For reference: The machines are running Win XP Professional and the server is running Win Server 2003 R2.

    Thanks,
    JCTech35
    Friday, July 31, 2009 7:41 PM
  • OK I re-read your post. I've seen something similar with Dell 4600 PCs. There's an OEM partiton and when a captured image
    is applied to the disk, WDS sets the [Disk] option in BOOT.INI as 1. For example,

    multi(0)disk(1)rdisk(0)partition(1)\WINDOWS="Microsoft Windows XP. In order to correct this, the Disk should be 0.

    If you can boot to a plain WinPE DVD, you should be able to edit the BOOT.INI file. It has the attributes of hidden, read only, and system. So you need to change this temporarily.

    From a WinPE command line:
    attrib C:\boot.ini -r -s -h
    notepad C:\boot.ini
    Change the setting and save the file.
    You can either change the attributes back now or reboot and test it first.

    Now, doing this on several PCs, at the moment the only way I can think of fixing it is to do it manually.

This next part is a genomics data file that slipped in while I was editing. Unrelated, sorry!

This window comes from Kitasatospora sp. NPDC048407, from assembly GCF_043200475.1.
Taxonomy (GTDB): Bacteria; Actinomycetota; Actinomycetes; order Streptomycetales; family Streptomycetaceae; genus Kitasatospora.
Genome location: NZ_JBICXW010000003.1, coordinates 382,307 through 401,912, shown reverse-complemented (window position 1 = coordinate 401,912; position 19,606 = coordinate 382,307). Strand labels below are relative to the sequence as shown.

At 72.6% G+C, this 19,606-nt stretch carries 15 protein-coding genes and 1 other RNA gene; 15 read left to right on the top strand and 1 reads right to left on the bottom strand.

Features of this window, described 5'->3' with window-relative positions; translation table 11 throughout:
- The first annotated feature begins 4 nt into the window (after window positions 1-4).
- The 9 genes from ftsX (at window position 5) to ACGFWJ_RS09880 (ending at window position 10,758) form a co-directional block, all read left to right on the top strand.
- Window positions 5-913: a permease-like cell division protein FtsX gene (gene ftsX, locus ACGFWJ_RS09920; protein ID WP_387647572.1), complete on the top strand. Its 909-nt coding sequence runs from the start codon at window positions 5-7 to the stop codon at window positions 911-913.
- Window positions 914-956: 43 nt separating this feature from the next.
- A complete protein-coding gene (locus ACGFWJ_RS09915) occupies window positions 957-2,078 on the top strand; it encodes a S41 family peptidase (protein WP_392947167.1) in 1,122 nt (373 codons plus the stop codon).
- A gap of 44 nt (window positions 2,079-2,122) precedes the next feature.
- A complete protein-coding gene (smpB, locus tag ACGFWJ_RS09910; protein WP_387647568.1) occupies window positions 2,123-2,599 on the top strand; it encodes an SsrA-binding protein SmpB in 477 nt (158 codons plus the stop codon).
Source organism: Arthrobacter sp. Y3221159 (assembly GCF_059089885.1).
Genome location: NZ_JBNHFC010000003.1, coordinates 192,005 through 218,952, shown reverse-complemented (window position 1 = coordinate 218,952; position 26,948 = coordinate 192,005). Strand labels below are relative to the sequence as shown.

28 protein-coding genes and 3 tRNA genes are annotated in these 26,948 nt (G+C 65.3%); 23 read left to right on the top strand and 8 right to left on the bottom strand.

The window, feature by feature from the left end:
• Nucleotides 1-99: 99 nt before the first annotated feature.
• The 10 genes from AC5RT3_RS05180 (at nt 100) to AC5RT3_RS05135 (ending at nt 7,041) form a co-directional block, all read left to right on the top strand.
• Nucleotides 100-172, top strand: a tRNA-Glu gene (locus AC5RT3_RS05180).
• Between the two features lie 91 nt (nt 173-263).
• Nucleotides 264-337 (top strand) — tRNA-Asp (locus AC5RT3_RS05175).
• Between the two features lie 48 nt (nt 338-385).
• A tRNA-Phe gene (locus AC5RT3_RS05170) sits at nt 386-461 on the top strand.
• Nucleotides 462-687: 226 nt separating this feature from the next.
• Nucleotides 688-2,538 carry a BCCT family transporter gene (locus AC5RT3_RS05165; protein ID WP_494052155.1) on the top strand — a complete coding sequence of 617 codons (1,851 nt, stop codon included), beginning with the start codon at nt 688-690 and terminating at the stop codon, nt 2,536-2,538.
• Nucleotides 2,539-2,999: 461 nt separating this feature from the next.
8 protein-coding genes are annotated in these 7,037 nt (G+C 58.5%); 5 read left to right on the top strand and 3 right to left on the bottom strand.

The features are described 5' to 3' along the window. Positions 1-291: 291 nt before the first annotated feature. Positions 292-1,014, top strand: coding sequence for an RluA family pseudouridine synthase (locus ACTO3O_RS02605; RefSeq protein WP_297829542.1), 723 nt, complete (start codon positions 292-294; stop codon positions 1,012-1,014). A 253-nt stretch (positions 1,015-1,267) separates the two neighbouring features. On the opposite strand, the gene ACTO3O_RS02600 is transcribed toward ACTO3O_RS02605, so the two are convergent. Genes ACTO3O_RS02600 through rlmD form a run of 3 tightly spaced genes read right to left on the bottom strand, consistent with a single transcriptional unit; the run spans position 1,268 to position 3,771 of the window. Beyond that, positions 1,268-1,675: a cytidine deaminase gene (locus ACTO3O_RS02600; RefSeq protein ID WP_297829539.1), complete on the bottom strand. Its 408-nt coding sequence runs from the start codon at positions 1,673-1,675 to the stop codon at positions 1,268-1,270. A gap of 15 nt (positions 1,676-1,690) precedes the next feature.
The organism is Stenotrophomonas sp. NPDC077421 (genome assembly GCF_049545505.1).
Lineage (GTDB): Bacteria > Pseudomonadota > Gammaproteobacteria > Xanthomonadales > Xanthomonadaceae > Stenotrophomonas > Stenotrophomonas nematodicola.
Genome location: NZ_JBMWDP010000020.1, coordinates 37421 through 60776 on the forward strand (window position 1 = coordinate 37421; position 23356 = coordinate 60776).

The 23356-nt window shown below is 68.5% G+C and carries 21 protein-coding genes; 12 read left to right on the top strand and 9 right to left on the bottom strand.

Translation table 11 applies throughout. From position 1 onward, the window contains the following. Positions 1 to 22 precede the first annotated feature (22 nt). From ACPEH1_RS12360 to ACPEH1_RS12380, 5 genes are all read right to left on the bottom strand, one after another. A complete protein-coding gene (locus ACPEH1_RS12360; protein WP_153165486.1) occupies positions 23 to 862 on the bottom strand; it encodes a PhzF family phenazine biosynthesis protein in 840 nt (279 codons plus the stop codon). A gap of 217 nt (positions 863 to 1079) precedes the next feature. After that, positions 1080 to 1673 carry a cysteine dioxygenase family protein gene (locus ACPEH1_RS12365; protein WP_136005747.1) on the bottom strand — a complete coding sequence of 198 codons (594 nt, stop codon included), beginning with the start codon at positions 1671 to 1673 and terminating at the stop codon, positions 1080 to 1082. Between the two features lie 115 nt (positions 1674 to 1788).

The Disk Translation BIOS setting I've never heard of, might be some legacy option.
    MCTS 70-620 Certified
    Friday, July 31, 2009 11:35 PM
  • Okay,
    I have made a WinPE disk and booted to it. I ran the commands and opened up the file. The problem is that the 'disk' is already set to '(0)'. All are set to 0 except for the partition(1). The boot.ini file reads as follows:

    [boot loader]
    timeout=0
    default=multi(0)disk(0)rdisk(0)partition(1)\WINDOWS
    [operating systems]
    multi(0)disk(0)rdisk(0)partition(1)\WINDOWS="Microsoft Windows XP Professional" /noexecute=optin /fastdetect


    This was all done on one of the client machines.
    Also, I had talked to someone else about this type of an issue and they brought up the idea of it maybe having to do with the MBR (master boot record) since this does not get wiped when the disk is reformatted or wiped. I am going to try playing around with that on a few machines in the mean time. We are down to about 2 weeks before school so the urgency of this simply keeps rising. I am still open for any suggestions or comments.